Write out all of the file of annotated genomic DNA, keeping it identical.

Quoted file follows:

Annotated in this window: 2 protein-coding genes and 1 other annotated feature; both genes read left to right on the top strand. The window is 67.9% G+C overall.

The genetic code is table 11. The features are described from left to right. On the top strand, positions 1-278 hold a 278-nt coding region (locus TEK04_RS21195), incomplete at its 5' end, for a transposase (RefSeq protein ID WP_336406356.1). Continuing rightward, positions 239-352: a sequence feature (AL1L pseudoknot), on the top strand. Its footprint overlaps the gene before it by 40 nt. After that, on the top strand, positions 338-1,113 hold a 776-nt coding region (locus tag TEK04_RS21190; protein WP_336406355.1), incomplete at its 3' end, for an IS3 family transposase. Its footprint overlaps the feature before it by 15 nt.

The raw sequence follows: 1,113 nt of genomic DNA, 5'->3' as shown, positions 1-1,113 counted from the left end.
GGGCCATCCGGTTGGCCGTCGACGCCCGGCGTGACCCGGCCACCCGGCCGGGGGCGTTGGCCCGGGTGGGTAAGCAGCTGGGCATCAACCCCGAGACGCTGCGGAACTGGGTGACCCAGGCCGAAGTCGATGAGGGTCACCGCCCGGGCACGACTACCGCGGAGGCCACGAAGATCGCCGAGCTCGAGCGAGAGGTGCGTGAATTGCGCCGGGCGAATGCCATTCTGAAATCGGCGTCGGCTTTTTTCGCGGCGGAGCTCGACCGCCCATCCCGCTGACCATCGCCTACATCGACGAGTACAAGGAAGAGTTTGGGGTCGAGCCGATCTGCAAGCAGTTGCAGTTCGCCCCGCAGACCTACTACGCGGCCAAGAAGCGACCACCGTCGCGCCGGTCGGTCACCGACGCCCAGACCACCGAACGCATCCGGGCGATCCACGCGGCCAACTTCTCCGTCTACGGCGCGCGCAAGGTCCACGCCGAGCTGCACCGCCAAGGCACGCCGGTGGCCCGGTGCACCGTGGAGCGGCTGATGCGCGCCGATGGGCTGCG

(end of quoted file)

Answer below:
Annotated in this window: 2 protein-coding genes and 1 other annotated feature; both genes read left to right on the top strand. The window is 67.9% G+C overall.

The genetic code is table 11. The features are described from left to right. On the top strand, positions 1-278 hold a 278-nt coding region (locus TEK04_RS21195), incomplete at its 5' end, for a transposase (RefSeq protein ID WP_336406356.1). Continuing rightward, positions 239-352: a sequence feature (AL1L pseudoknot), on the top strand. Its footprint overlaps the gene before it by 40 nt. After that, on the top strand, positions 338-1,113 hold a 776-nt coding region (locus tag TEK04_RS21190; protein WP_336406355.1), incomplete at its 3' end, for an IS3 family transposase. Its footprint overlaps the feature before it by 15 nt.

The raw sequence follows: 1,113 nt of genomic DNA, 5'->3' as shown, positions 1-1,113 counted from the left end.
GGGCCATCCGGTTGGCCGTCGACGCCCGGCGTGACCCGGCCACCCGGCCGGGGGCGTTGGCCCGGGTGGGTAAGCAGCTGGGCATCAACCCCGAGACGCTGCGGAACTGGGTGACCCAGGCCGAAGTCGATGAGGGTCACCGCCCGGGCACGACTACCGCGGAGGCCACGAAGATCGCCGAGCTCGAGCGAGAGGTGCGTGAATTGCGCCGGGCGAATGCCATTCTGAAATCGGCGTCGGCTTTTTTCGCGGCGGAGCTCGACCGCCCATCCCGCTGACCATCGCCTACATCGACGAGTACAAGGAAGAGTTTGGGGTCGAGCCGATCTGCAAGCAGTTGCAGTTCGCCCCGCAGACCTACTACGCGGCCAAGAAGCGACCACCGTCGCGCCGGTCGGTCACCGACGCCCAGACCACCGAACGCATCCGGGCGATCCACGCGGCCAACTTCTCCGTCTACGGCGCGCGCAAGGTCCACGCCGAGCTGCACCGCCAAGGCACGCCGGTGGCCCGGTGCACCGTGGAGCGGCTGATGCGCGCCGATGGGCTGCG